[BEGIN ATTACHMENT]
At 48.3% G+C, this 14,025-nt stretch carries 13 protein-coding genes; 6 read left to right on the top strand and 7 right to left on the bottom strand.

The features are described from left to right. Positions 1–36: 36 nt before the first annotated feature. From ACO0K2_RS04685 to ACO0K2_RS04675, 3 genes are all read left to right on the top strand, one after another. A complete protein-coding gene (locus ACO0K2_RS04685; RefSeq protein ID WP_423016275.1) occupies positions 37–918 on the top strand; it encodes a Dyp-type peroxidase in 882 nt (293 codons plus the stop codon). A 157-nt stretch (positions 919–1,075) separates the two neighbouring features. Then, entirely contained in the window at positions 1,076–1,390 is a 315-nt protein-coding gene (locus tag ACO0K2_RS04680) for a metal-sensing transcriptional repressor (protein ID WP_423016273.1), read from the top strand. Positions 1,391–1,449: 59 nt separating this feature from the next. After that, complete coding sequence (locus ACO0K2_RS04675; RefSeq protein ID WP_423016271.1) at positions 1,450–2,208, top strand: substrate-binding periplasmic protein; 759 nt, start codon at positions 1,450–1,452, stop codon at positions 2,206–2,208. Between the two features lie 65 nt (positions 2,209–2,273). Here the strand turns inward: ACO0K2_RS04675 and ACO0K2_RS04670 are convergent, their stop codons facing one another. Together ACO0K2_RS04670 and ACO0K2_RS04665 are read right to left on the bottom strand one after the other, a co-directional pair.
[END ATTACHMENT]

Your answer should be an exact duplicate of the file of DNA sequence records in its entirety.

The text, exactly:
At 48.3% G+C, this 14,025-nt stretch carries 13 protein-coding genes; 6 read left to right on the top strand and 7 right to left on the bottom strand.

The features are described from left to right. Positions 1–36: 36 nt before the first annotated feature. From ACO0K2_RS04685 to ACO0K2_RS04675, 3 genes are all read left to right on the top strand, one after another. A complete protein-coding gene (locus ACO0K2_RS04685; RefSeq protein ID WP_423016275.1) occupies positions 37–918 on the top strand; it encodes a Dyp-type peroxidase in 882 nt (293 codons plus the stop codon). A 157-nt stretch (positions 919–1,075) separates the two neighbouring features. Then, entirely contained in the window at positions 1,076–1,390 is a 315-nt protein-coding gene (locus tag ACO0K2_RS04680) for a metal-sensing transcriptional repressor (protein ID WP_423016273.1), read from the top strand. Positions 1,391–1,449: 59 nt separating this feature from the next. After that, complete coding sequence (locus ACO0K2_RS04675; RefSeq protein ID WP_423016271.1) at positions 1,450–2,208, top strand: substrate-binding periplasmic protein; 759 nt, start codon at positions 1,450–1,452, stop codon at positions 2,206–2,208. Between the two features lie 65 nt (positions 2,209–2,273). Here the strand turns inward: ACO0K2_RS04675 and ACO0K2_RS04670 are convergent, their stop codons facing one another. Together ACO0K2_RS04670 and ACO0K2_RS04665 are read right to left on the bottom strand one after the other, a co-directional pair.